Never forget that humility is the mark of greatness

Welcome to The Short Read, our weekly peek behind the curtain at the people who make this amazing community tick. Make sure to check back every Tuesday for the latest installment.

Justin O’Grady has always been interested in the microscopic, starting with a B.Sc. in Microbiology, then a M.Sc. in Infectious Diseases Molecular Diagnostics, and then a Ph.D. in Molecular Diagnosis of Bacterial Pathogens in Food, all at the National University of Ireland Galway. After completing a Post Doc at NUIG, he temporarily left the academic scene to spend two years with Beckman Coulter working on real time PCR based molecular diagnostics, before moving into a Post Doc position at University College London. In 2013, he transferred to the University of East Anglia, where he now serves as a Senior Lecturer in Medical Microbiology.

What are you working on right now?

I am currently working on the rapid molecular diagnosis of infection. I have a particular interest in the application of nanopore metagenomic sequencing because of the depth of information produced and the rapid turnaround time to results. A major current project is a diagnostics trial which is comparing three technologies; two PCR based tests and nanopore metagenomics, for the rapid diagnosis of hospital acquired pneumonia. We expect to sequence approx. 750 pneumonia samples over the coming 9 months which will be a vast amount of MinION metagenomics data! The best performing of the three tests will be brought forward to a randomised controlled trial to determine the impact rapid diagnostics have on patient outcomes and antimicrobial stewardship. We are also working on novel methods for the rapid removal of human nucleic acid from clinical samples. These techniques are crucial for the rapid and cost effective sequencing of clinical samples for the diagnosis of infection. I am interested in many diseases apart from pneumonia, particularly sepsis, urinary tract infections, tuberculosis and meningitis.

What’s the biggest challenge you face in your work at the moment?

Convincing the clinical microbiology field (and funding authorities!) that microbiological culture is not fit-for-purpose for the diagnosis of acute infection and needs to be replaced with faster technology that is equally comprehensive. Clinical microbiology is not a fast moving field and does not adopt new technology quickly, however, given a sufficient body of high quality evidence, change will be embraced. I am determined to help provide this evidence over the coming years.

Name one big development that you would like to see in your field the next 18 months.

I would like to see more high quality diagnostic trials of rapid metagenomics for the diagnosis of a number of important infections including sepsis, tuberculosis and meningitis. We need the evidence to convince scientists, clinicians and politicians that this is the future.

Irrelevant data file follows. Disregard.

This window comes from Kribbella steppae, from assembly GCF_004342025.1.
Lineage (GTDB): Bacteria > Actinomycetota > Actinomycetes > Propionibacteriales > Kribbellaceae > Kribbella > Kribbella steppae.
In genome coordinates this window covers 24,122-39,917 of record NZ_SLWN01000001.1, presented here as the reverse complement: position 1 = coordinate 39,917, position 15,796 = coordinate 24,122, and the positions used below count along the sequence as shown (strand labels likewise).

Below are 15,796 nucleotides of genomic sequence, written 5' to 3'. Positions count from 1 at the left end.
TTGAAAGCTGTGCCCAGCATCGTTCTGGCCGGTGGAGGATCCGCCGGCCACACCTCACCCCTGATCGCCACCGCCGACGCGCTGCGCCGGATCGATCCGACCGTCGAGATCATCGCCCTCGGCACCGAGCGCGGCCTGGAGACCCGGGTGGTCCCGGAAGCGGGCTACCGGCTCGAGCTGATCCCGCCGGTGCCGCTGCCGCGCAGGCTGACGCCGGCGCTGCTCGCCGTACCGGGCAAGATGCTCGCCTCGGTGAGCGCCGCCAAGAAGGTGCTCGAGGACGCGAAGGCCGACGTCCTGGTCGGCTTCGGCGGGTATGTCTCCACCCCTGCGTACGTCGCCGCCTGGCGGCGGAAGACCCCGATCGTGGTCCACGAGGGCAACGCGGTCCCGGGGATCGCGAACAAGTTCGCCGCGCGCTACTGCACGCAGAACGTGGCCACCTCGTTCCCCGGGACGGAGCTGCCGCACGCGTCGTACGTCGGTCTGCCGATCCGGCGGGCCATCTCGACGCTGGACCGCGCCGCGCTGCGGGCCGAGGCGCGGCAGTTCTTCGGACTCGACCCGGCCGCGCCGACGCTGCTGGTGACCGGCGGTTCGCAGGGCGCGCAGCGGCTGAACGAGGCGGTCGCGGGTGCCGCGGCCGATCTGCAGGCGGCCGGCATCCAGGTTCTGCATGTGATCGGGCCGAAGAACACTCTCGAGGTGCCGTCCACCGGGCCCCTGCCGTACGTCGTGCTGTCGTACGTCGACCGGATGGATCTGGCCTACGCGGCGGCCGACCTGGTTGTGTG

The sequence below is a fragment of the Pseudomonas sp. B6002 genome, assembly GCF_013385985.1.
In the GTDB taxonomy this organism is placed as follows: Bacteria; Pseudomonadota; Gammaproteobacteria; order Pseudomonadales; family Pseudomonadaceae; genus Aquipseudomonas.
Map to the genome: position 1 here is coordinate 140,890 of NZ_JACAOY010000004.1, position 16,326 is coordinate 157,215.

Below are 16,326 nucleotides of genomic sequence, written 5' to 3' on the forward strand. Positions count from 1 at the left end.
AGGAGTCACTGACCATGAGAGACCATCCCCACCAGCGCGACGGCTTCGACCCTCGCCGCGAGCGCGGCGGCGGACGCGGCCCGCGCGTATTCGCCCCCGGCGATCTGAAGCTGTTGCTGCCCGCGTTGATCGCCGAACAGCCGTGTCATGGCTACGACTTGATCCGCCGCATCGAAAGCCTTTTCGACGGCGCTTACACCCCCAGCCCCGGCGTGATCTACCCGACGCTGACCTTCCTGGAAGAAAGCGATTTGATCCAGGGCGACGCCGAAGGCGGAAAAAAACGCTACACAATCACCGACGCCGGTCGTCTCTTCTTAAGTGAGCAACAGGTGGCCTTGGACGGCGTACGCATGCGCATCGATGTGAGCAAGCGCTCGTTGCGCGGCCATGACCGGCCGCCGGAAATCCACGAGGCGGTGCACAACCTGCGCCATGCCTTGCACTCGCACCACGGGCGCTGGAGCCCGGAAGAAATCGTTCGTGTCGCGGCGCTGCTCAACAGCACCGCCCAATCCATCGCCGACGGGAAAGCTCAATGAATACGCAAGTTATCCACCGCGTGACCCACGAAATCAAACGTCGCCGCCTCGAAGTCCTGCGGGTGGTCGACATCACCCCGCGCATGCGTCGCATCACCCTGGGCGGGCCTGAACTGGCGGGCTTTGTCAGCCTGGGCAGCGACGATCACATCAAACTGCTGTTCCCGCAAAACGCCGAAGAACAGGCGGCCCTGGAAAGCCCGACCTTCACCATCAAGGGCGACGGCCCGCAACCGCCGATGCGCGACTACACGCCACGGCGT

What are you most proud of in your career?

Securing my first faculty position – it was a long and difficult road and there were times I thought I might have to consider a different career path. Making a move from Ireland to London in my post-doc years helped kick-start my career and although it was a difficult time with a young family and very little money, it helped me get to where I am today. I have published >60 articles since my first in 2008, some of which I am very proud of, some of which could have been better! However, they were all important on my path to tenure. The two years I spent in industry was an invaluable experience and has helped me build and maintain good relationships with sequencing and diagnostics companies, thus enabling me to translate my research efficiently.

Which scientists, living, dead, or fictional, would you invite to dinner, and why?

Female and male Dr Whos, Rosalind Franklin and Frederick Sanger. I think it would be really interesting to watch female and male versions of the same person interact – I am sure we could all learn a lot from that! Understanding DNA and how to sequence it are two discoveries that have had a major impact on my career and Franklin and Sanger are heroes of mine.

What advice do you wish someone had given you at the start of your career?

There is no substitute for hard work – there will always be people out there that are more intelligent, at better institutions, have more resources etc, but if you are tenacious and work hard, you can be as successful as anyone. I must also say, find yourself a good mentor – I have been mentor and mentee and both have been hugely rewarding and helpful to my career.


Opinions and views expressed in The Short Read are the interviewee’s and not those of the home institution